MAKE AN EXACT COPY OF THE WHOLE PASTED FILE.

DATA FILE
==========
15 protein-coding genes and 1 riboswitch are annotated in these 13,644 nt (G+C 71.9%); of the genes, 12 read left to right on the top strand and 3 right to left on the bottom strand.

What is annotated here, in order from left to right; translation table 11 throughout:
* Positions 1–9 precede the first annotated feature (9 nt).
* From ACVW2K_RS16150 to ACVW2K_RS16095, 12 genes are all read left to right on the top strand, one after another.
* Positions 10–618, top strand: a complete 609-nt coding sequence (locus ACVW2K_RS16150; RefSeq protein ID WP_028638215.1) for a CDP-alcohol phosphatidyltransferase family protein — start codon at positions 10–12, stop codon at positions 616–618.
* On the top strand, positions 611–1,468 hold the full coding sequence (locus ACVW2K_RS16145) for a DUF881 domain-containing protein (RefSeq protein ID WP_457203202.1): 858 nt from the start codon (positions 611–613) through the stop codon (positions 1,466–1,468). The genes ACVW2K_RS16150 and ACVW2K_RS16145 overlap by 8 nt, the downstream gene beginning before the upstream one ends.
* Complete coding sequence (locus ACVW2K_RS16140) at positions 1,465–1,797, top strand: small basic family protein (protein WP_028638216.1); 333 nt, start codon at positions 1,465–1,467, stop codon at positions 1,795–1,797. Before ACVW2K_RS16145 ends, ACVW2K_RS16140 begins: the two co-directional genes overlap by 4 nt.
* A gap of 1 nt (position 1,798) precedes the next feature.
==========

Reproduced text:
15 protein-coding genes and 1 riboswitch are annotated in these 13,644 nt (G+C 71.9%); of the genes, 12 read left to right on the top strand and 3 right to left on the bottom strand.

What is annotated here, in order from left to right; translation table 11 throughout:
* Positions 1–9 precede the first annotated feature (9 nt).
* From ACVW2K_RS16150 to ACVW2K_RS16095, 12 genes are all read left to right on the top strand, one after another.
* Positions 10–618, top strand: a complete 609-nt coding sequence (locus ACVW2K_RS16150; RefSeq protein ID WP_028638215.1) for a CDP-alcohol phosphatidyltransferase family protein — start codon at positions 10–12, stop codon at positions 616–618.
* On the top strand, positions 611–1,468 hold the full coding sequence (locus ACVW2K_RS16145) for a DUF881 domain-containing protein (RefSeq protein ID WP_457203202.1): 858 nt from the start codon (positions 611–613) through the stop codon (positions 1,466–1,468). The genes ACVW2K_RS16150 and ACVW2K_RS16145 overlap by 8 nt, the downstream gene beginning before the upstream one ends.
* Complete coding sequence (locus ACVW2K_RS16140) at positions 1,465–1,797, top strand: small basic family protein (protein WP_028638216.1); 333 nt, start codon at positions 1,465–1,467, stop codon at positions 1,795–1,797. Before ACVW2K_RS16145 ends, ACVW2K_RS16140 begins: the two co-directional genes overlap by 4 nt.
* A gap of 1 nt (position 1,798) precedes the next feature.